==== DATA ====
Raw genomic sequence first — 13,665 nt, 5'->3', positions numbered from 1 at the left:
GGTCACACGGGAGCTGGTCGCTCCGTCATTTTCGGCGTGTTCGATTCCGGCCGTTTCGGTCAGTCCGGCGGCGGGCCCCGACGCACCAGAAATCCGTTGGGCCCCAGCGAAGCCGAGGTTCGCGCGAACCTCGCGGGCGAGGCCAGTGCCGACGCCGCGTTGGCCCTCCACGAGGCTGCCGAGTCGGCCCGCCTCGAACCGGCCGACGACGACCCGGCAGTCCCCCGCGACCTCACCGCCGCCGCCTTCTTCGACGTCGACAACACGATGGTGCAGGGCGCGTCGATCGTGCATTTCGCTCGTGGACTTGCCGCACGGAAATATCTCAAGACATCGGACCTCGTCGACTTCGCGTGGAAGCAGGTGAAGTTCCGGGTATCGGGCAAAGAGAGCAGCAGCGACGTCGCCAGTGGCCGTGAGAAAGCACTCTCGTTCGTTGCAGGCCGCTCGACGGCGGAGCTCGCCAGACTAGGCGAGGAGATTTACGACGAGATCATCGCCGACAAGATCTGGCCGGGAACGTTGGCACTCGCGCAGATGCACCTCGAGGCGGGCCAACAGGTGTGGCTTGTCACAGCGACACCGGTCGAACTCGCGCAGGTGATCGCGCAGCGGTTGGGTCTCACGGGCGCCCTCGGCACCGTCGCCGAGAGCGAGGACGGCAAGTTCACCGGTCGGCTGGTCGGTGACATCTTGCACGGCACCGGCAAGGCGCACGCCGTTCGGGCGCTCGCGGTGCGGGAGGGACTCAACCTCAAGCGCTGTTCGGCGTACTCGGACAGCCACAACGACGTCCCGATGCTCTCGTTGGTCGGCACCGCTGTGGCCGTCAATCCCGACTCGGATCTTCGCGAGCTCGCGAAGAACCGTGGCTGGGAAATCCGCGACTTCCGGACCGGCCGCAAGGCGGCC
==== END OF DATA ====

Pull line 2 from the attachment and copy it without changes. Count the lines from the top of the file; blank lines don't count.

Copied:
GGTCACACGGGAGCTGGTCGCTCCGTCATTTTCGGCGTGTTCGATTCCGGCCGTTTCGGTCAGTCCGGCGGCGGGCCCCGACGCACCAGAAATCCGTTGGGCCCCAGCGAAGCCGAGGTTCGCGCGAACCTCGCGGGCGAGGCCAGTGCCGACGCCGCGTTGGCCCTCCACGAGGCTGCCGAGTCGGCCCGCCTCGAACCGGCCGACGACGACCCGGCAGTCCCCCGCGACCTCACCGCCGCCGCCTTCTTCGACGTCGACAACACGATGGTGCAGGGCGCGTCGATCGTGCATTTCGCTCGTGGACTTGCCGCACGGAAATATCTCAAGACATCGGACCTCGTCGACTTCGCGTGGAAGCAGGTGAAGTTCCGGGTATCGGGCAAAGAGAGCAGCAGCGACGTCGCCAGTGGCCGTGAGAAAGCACTCTCGTTCGTTGCAGGCCGCTCGACGGCGGAGCTCGCCAGACTAGGCGAGGAGATTTACGACGAGATCATCGCCGACAAGATCTGGCCGGGAACGTTGGCACTCGCGCAGATGCACCTCGAGGCGGGCCAACAGGTGTGGCTTGTCACAGCGACACCGGTCGAACTCGCGCAGGTGATCGCGCAGCGGTTGGGTCTCACGGGCGCCCTCGGCACCGTCGCCGAGAGCGAGGACGGCAAGTTCACCGGTCGGCTGGTCGGTGACATCTTGCACGGCACCGGCAAGGCGCACGCCGTTCGGGCGCTCGCGGTGCGGGAGGGACTCAACCTCAAGCGCTGTTCGGCGTACTCGGACAGCCACAACGACGTCCCGATGCTCTCGTTGGTCGGCACCGCTGTGGCCGTCAATCCCGACTCGGATCTTCGCGAGCTCGCGAAGAACCGTGGCTGGGAAATCCGCGACTTCCGGACCGGCCGCAAGGCGGCC